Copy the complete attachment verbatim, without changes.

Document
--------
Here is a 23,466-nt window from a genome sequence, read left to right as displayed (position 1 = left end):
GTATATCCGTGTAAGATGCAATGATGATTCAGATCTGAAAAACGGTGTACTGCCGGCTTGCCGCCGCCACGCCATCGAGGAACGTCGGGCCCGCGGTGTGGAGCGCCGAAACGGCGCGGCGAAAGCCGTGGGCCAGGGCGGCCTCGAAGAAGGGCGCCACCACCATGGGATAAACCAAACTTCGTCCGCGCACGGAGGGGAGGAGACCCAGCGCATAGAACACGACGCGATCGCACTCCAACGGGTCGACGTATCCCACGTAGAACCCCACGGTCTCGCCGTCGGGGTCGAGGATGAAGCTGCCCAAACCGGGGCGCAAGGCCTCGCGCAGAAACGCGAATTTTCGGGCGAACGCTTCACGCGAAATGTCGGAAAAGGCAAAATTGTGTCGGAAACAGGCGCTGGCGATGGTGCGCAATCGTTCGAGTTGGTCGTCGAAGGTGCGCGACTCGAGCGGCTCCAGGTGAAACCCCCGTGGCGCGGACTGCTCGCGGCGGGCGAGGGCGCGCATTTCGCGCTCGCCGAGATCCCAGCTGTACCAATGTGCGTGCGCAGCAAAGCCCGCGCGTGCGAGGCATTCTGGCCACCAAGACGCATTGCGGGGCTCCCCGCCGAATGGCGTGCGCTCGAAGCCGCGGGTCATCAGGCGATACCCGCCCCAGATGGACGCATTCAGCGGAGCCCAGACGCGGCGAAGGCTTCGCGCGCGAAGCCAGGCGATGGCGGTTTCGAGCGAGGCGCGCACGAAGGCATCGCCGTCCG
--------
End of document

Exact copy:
Here is a 23,466-nt window from a genome sequence, read left to right as displayed (position 1 = left end):
GTATATCCGTGTAAGATGCAATGATGATTCAGATCTGAAAAACGGTGTACTGCCGGCTTGCCGCCGCCACGCCATCGAGGAACGTCGGGCCCGCGGTGTGGAGCGCCGAAACGGCGCGGCGAAAGCCGTGGGCCAGGGCGGCCTCGAAGAAGGGCGCCACCACCATGGGATAAACCAAACTTCGTCCGCGCACGGAGGGGAGGAGACCCAGCGCATAGAACACGACGCGATCGCACTCCAACGGGTCGACGTATCCCACGTAGAACCCCACGGTCTCGCCGTCGGGGTCGAGGATGAAGCTGCCCAAACCGGGGCGCAAGGCCTCGCGCAGAAACGCGAATTTTCGGGCGAACGCTTCACGCGAAATGTCGGAAAAGGCAAAATTGTGTCGGAAACAGGCGCTGGCGATGGTGCGCAATCGTTCGAGTTGGTCGTCGAAGGTGCGCGACTCGAGCGGCTCCAGGTGAAACCCCCGTGGCGCGGACTGCTCGCGGCGGGCGAGGGCGCGCATTTCGCGCTCGCCGAGATCCCAGCTGTACCAATGTGCGTGCGCAGCAAAGCCCGCGCGTGCGAGGCATTCTGGCCACCAAGACGCATTGCGGGGCTCCCCGCCGAATGGCGTGCGCTCGAAGCCGCGGGTCATCAGGCGATACCCGCCCCAGATGGACGCATTCAGCGGAGCCCAGACGCGGCGAAGGCTTCGCGCGCGAAGCCAGGCGATGGCGGTTTCGAGCGAGGCGCGCACGAAGGCATCGCCGTCCG